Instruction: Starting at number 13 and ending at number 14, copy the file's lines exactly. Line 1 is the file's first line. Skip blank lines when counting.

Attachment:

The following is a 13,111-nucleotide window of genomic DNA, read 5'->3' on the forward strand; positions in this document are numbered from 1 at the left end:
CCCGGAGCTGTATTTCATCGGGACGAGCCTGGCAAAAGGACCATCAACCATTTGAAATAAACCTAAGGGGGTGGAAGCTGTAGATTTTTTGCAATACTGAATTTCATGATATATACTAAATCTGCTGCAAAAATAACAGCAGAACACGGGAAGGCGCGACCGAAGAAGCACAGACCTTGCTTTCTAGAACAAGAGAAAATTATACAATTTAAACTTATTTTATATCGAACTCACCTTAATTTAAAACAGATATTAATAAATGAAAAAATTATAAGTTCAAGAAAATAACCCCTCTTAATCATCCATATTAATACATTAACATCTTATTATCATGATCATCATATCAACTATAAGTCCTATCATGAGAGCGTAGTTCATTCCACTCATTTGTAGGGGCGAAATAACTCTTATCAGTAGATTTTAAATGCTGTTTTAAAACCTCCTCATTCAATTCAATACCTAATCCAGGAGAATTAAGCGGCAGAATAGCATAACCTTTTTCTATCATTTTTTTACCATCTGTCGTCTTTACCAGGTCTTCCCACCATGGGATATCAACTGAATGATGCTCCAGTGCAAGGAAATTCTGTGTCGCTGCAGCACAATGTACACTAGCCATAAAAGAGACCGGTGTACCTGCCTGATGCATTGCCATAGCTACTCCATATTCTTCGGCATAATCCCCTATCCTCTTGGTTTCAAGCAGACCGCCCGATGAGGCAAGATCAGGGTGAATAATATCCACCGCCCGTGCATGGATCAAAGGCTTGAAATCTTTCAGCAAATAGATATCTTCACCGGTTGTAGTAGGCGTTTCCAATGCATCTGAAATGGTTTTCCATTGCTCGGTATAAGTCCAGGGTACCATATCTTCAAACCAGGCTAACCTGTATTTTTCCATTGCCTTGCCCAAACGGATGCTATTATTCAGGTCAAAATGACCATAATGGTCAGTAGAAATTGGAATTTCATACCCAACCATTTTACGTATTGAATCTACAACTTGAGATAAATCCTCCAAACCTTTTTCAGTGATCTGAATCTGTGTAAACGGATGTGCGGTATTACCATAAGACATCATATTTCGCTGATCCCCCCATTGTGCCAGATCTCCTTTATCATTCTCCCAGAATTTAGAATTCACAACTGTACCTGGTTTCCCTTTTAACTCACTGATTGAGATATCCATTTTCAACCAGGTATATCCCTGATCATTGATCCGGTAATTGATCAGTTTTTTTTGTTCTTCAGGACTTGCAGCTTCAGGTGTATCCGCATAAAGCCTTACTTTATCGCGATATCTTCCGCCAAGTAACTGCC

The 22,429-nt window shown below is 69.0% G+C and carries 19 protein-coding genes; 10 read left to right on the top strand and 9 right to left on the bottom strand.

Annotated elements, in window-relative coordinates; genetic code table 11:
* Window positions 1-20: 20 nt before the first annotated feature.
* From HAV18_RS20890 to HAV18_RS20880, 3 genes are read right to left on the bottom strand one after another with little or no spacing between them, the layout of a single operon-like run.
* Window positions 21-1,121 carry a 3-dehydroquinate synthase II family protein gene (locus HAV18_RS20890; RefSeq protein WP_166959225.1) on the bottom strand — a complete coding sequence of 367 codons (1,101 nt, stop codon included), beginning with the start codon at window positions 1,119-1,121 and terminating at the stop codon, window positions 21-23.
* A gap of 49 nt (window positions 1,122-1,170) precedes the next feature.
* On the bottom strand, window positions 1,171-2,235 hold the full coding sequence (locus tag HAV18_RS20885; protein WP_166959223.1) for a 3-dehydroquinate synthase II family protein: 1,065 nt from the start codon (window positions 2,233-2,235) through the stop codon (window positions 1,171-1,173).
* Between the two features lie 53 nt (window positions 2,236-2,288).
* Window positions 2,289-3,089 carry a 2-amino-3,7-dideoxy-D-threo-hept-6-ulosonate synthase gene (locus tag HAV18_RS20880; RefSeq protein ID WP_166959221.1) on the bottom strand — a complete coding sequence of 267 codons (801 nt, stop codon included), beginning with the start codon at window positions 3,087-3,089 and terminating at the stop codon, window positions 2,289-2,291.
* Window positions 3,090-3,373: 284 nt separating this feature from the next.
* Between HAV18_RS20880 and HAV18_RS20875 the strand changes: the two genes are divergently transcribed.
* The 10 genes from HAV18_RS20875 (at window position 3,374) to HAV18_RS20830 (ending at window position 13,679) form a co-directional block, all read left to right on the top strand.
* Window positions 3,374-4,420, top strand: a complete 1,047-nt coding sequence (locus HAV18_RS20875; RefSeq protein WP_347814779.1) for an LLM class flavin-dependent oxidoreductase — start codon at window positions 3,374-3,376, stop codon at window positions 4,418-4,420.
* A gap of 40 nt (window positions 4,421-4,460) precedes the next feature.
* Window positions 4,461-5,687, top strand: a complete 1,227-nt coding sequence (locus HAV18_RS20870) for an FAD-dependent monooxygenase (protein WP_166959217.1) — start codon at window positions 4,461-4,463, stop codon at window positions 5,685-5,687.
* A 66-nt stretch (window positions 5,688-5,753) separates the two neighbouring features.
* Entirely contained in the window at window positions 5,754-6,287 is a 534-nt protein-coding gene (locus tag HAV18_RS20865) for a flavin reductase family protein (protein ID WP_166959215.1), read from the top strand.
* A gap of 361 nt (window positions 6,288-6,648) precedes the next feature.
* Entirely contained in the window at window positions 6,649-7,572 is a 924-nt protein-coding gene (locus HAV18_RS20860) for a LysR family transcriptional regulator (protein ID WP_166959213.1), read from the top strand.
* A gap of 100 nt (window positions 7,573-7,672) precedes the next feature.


* Between HAV18_RS20880 and HAV18_RS20875 the strand changes: the two genes are divergently transcribed.
* The 10 genes from HAV18_RS20875 (at window position 3,374) to HAV18_RS20830 (ending at window position 13,679) form a co-directional block, all read left to right on the top strand.